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  • Print publication year: 2010
  • Online publication date: January 2018

13 - Culture and liaison psychiatry

from Part 2 - Specific mental health conditions across cultures


Summary Liaison psychiatry, the branch of psychiatry that operates at the interface of general medicine and psychiatry, faces challenges related both to the different cultures of the two disciplines and to the care of patients who belong to minority cultural backgrounds. In this chapter, cultural issues that are likely to come up in encounters between liaison psychiatrists trained in the West and patients from non-Western cultures are explored. Emotional disorders in the medically ill, medically unexplained symptoms and self-harm are used to illustrate these. Other topics discussed include cultural aspects of ethical problems in the general hospital and cultural sensitivity in psychiatric assessments and treatment. The chapter ends with a model of a culturally capable liaison service.

Liaison psychiatry, also known as consultation-liaison psychiatry, is the subspecialty of psychiatry that provides psychiatric care to patients presenting in medical settings. Services have traditionally been based in general hospitals, where they provide psychiatric consultations on medical and surgical wards, in emergency departments and in out-patient clinics. In spite of recognition as a subspecialty with the achievement of faculty status within the Royal College of Psychiatrists, liaison services remain patchy. Thus, in the UK it is still a growing specialty.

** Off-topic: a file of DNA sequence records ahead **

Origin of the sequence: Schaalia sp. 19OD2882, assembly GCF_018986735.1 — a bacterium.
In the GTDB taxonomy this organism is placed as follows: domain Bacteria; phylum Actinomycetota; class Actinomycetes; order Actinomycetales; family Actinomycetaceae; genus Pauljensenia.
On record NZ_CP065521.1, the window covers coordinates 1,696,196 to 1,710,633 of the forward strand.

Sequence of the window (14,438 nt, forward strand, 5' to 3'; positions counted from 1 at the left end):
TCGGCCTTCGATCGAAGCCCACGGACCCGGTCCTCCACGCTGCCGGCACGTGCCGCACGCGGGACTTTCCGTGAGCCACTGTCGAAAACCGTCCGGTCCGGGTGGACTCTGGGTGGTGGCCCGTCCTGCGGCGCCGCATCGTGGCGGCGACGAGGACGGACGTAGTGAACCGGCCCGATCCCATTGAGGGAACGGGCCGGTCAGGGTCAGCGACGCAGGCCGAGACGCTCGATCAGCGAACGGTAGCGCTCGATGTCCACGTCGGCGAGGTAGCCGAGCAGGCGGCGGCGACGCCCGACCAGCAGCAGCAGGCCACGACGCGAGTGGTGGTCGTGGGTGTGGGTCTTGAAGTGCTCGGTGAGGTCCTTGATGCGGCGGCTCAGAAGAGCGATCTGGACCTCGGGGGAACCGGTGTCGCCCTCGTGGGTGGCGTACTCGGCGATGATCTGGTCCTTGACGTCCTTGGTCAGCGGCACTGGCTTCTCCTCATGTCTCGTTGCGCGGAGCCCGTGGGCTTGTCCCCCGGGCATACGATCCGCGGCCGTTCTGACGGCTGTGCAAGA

Cultural challenges in liaison psychiatry

In these globalised times hospitals in Western countries, particularly in large cities, see patients from all over the world. The term ‘hyperdiversity’ has been used to refer to the mix of ethnicities, cultures and identities seen in conurbations (Kirmayer, 2007). Many of them include refugees or asylum seekers with traumatic histories and poor skills in communicating in the dominant language. These patients often do not do well in general hospitals as they are unable to express themselves. It is known that patients with mental illnesses in general hospitals experience stigmatising attitudes (Liggins & Hatcher, 2005) and experience more adverse events during their hospital stay (Daumit et al, 2006). The culturally different patient with a mental illness may thus be the victim of double jeopardy. The liaison psychiatrist, whose role goes beyond psychiatry to psychosocial advocacy (Smith, 1998), needs to have advanced skills in assessing and treating a patient from a different culture.